13.5. gradually laying the foundations of democracy and the rule of law at transnational level.
14. In this context, the Assembly welcomes the steps already taken to promote the Council of Europe’s values externally by its various bodies and institutions, in particular the Committee of Ministers, the European Court of Human Rights, the Congress of Local and Regional Authorities, the Commissioner for Human Rights, the European Commission for Democracy through Law (Venice Commission) and the North-South Centre. However, it considers that to achieve maximum effectiveness, these activities should be intensified, be based on appropriate instruments and form part of a coherent and co-ordinated strategy.
15. The Council of Europe’s external relations strategy should be aimed at:
15.1. strengthening existing partnerships, particularly with observer states, and seeking to establish new ones with countries sharing the same or similar democratic values;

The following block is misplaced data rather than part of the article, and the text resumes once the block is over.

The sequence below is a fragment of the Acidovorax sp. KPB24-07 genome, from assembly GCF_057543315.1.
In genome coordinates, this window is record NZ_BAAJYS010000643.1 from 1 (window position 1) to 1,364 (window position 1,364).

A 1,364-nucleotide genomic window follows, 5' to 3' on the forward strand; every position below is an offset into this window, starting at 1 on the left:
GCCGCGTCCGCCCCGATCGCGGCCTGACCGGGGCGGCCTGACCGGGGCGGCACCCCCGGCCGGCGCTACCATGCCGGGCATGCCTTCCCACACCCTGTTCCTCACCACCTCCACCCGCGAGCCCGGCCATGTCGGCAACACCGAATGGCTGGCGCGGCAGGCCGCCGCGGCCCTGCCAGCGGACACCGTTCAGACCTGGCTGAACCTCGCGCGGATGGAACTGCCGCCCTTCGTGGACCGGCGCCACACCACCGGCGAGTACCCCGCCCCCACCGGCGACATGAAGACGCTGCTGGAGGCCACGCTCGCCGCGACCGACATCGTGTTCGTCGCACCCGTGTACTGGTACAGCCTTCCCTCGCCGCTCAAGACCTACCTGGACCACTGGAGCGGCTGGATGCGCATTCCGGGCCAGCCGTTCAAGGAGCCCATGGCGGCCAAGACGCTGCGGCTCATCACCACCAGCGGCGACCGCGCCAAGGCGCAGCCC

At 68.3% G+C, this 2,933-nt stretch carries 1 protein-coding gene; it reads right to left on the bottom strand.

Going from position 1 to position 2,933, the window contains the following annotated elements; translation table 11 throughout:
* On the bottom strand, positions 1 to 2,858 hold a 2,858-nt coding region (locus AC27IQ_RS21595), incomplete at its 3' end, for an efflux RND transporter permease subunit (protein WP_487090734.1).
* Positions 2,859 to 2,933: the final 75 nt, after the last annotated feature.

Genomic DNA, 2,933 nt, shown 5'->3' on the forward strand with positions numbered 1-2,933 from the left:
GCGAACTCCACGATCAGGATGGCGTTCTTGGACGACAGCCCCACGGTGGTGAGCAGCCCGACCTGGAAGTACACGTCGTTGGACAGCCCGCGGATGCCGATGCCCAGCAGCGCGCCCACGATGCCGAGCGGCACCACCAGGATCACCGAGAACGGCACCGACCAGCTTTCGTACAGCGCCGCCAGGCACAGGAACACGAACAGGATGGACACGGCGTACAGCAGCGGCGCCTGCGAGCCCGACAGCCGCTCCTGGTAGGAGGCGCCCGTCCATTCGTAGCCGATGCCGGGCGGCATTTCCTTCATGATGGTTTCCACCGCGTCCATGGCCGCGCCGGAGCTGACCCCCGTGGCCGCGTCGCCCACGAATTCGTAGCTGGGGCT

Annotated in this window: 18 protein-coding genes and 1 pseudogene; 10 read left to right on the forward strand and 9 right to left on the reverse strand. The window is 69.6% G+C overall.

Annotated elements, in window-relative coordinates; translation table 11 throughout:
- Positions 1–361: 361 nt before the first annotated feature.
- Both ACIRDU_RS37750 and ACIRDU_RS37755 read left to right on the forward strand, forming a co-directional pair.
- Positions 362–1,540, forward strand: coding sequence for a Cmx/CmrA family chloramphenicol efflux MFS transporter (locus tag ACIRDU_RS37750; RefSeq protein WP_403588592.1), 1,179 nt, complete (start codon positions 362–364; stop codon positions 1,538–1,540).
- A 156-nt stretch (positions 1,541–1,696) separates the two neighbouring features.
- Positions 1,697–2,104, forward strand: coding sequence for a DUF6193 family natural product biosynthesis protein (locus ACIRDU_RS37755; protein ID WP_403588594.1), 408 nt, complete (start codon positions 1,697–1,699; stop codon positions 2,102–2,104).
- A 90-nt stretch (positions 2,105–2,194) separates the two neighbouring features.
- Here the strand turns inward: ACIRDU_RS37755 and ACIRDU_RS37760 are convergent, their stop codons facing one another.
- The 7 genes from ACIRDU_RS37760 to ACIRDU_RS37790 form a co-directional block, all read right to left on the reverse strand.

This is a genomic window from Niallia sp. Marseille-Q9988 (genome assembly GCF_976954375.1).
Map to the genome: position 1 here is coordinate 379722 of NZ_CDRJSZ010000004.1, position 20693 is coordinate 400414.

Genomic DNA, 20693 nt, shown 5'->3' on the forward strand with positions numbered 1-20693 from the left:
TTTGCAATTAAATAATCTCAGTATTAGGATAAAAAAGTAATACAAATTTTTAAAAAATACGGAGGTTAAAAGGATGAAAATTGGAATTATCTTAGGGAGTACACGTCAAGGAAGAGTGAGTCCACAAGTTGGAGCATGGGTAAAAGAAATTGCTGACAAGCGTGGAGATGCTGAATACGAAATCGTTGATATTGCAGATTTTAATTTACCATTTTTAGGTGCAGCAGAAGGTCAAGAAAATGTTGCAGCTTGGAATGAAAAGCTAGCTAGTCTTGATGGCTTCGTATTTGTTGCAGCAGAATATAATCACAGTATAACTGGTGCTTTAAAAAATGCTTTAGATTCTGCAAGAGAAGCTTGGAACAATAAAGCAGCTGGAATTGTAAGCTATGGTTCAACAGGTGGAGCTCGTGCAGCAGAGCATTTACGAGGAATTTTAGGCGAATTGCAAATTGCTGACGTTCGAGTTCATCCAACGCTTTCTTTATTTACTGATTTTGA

15.2. promoting European democratic values, as part of a
reinforced intercultural dialogue with the Council of Europe’s neighbours,
particularly in the Mediterranean Basin, the Middle East and central Asia,
and helping certain neighbouring countries, particularly those participating
in the EU European Neighbourhood Policy, to move towards democracy through
a policy based on co-operation;
15.3. building a network of relations, a permanent and structured dialogue, as well as a specific modus operandi with organisations working to promote democratic principles.
16. In connection with relations with non-member states of the Council of Europe, the Assembly: